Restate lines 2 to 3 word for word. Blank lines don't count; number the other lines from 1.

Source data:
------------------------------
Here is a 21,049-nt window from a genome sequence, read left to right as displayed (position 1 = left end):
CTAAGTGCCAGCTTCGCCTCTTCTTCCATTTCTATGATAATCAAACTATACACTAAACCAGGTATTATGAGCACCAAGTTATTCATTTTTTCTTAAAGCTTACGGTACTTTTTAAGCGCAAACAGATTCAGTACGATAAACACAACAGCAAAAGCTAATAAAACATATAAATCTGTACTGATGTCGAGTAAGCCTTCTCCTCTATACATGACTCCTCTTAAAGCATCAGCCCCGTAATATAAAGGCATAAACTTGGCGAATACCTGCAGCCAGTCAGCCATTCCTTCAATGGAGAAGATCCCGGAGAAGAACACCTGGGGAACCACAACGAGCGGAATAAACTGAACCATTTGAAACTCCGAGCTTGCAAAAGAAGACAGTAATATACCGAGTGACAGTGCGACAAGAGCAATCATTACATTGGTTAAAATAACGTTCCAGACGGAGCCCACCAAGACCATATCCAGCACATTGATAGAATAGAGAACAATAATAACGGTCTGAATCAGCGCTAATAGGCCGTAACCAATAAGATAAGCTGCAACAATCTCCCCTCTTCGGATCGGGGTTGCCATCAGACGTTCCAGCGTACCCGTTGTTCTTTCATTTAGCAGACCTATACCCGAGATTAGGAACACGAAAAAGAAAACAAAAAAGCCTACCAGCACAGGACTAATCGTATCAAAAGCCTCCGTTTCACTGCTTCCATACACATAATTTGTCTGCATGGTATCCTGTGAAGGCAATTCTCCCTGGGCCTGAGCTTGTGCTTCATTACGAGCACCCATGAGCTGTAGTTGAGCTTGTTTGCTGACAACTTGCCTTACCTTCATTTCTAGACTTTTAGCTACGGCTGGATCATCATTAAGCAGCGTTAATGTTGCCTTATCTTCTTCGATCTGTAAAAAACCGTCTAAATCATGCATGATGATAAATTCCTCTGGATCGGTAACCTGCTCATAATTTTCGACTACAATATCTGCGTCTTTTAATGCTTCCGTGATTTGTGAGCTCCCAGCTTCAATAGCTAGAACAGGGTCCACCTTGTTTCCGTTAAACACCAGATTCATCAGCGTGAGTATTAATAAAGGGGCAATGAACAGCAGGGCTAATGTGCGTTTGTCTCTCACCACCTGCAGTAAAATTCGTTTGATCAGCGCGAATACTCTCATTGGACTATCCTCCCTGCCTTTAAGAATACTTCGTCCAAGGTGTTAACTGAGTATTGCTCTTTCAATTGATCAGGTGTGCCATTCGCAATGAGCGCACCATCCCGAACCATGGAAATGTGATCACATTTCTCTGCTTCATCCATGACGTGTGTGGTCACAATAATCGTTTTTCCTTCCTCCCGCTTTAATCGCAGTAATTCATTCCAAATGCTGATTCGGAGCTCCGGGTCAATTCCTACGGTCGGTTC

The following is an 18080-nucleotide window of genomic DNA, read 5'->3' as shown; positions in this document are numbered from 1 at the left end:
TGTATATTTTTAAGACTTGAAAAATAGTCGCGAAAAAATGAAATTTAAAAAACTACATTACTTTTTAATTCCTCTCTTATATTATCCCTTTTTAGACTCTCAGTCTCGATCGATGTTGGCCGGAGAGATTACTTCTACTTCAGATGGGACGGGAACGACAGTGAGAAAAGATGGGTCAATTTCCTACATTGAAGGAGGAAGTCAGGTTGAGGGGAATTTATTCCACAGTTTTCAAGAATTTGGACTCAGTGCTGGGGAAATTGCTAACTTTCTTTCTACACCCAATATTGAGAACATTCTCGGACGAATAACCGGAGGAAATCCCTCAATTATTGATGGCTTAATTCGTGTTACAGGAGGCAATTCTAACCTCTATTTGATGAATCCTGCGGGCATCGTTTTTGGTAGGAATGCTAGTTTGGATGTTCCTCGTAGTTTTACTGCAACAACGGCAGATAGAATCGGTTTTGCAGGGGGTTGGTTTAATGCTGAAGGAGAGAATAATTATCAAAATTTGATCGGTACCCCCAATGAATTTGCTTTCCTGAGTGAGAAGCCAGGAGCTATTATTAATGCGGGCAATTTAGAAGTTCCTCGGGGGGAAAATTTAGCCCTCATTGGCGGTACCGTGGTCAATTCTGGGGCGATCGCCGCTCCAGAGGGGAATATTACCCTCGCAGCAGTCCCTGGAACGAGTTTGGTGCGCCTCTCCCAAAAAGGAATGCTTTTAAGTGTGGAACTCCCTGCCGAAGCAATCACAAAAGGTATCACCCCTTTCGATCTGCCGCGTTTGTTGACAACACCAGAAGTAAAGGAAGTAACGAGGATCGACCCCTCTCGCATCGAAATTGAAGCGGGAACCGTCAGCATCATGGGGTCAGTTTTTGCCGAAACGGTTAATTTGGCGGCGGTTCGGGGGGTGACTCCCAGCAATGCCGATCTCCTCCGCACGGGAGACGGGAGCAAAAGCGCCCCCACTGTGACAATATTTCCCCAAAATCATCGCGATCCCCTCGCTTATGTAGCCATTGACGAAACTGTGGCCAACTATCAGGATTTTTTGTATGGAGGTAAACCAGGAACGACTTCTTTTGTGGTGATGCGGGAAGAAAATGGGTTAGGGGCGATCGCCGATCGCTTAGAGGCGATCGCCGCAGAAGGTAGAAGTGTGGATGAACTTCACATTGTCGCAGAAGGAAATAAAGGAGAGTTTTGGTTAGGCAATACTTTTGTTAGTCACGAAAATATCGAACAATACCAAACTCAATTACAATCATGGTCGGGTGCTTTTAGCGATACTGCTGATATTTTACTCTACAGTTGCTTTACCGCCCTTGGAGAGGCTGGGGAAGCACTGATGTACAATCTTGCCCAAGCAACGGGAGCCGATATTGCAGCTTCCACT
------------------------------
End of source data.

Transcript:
CTAAGTGCCAGCTTCGCCTCTTCTTCCATTTCTATGATAATCAAACTATACACTAAACCAGGTATTATGAGCACCAAGTTATTCATTTTTTCTTAAAGCTTACGGTACTTTTTAAGCGCAAACAGATTCAGTACGATAAACACAACAGCAAAAGCTAATAAAACATATAAATCTGTACTGATGTCGAGTAAGCCTTCTCCTCTATACATGACTCCTCTTAAAGCATCAGCCCCGTAATATAAAGGCATAAACTTGGCGAATACCTGCAGCCAGTCAGCCATTCCTTCAATGGAGAAGATCCCGGAGAAGAACACCTGGGGAACCACAACGAGCGGAATAAACTGAACCATTTGAAACTCCGAGCTTGCAAAAGAAGACAGTAATATACCGAGTGACAGTGCGACAAGAGCAATCATTACATTGGTTAAAATAACGTTCCAGACGGAGCCCACCAAGACCATATCCAGCACATTGATAGAATAGAGAACAATAATAACGGTCTGAATCAGCGCTAATAGGCCGTAACCAATAAGATAAGCTGCAACAATCTCCCCTCTTCGGATCGGGGTTGCCATCAGACGTTCCAGCGTACCCGTTGTTCTTTCATTTAGCAGACCTATACCCGAGATTAGGAACACGAAAAAGAAAACAAAAAAGCCTACCAGCACAGGACTAATCGTATCAAAAGCCTCCGTTTCACTGCTTCCATACACATAATTTGTCTGCATGGTATCCTGTGAAGGCAATTCTCCCTGGGCCTGAGCTTGTGCTTCATTACGAGCACCCATGAGCTGTAGTTGAGCTTGTTTGCTGACAACTTGCCTTACCTTCATTTCTAGACTTTTAGCTACGGCTGGATCATCATTAAGCAGCGTTAATGTTGCCTTATCTTCTTCGATCTGTAAAAAACCGTCTAAATCATGCATGATGATAAATTCCTCTGGATCGGTAACCTGCTCATAATTTTCGACTACAATATCTGCGTCTTTTAATGCTTCCGTGATTTGTGAGCTCCCAGCTTCAATAGCTAGAACAGGGTCCACCTTGTTTCCGTTAAACACCAGATTCATCAGCGTGAGTATTAATAAAGGGGCAATGAACAGCAGGGCTAATGTGCGTTTGTCTCTCACCACCTGCAGTAAAATTCGTTTGATCAGCGCGAATACTCTCATTGGACTATCCTCCCTGCCTTTAAGAATACTTCGTCCAAGGTGTTAACTGAGTATTGCTCTTTCAATTGATCAGGTGTGCCATTCGCAATGAGCGCACCATCCCGAACCATGGAAATGTGATCACATTTCTCTGCTTCATCCATGACGTGTGTGGTCACAATAATCGTTTTTCCTTCCTCCCGCTTTAATCGCAGTAATTCATTCCAAATGCTGATTCGGAGCTCCGGGTCAATTCCTACGGTCGGTTC

The following is an 18080-nucleotide window of genomic DNA, read 5'->3' as shown; positions in this document are numbered from 1 at the left end: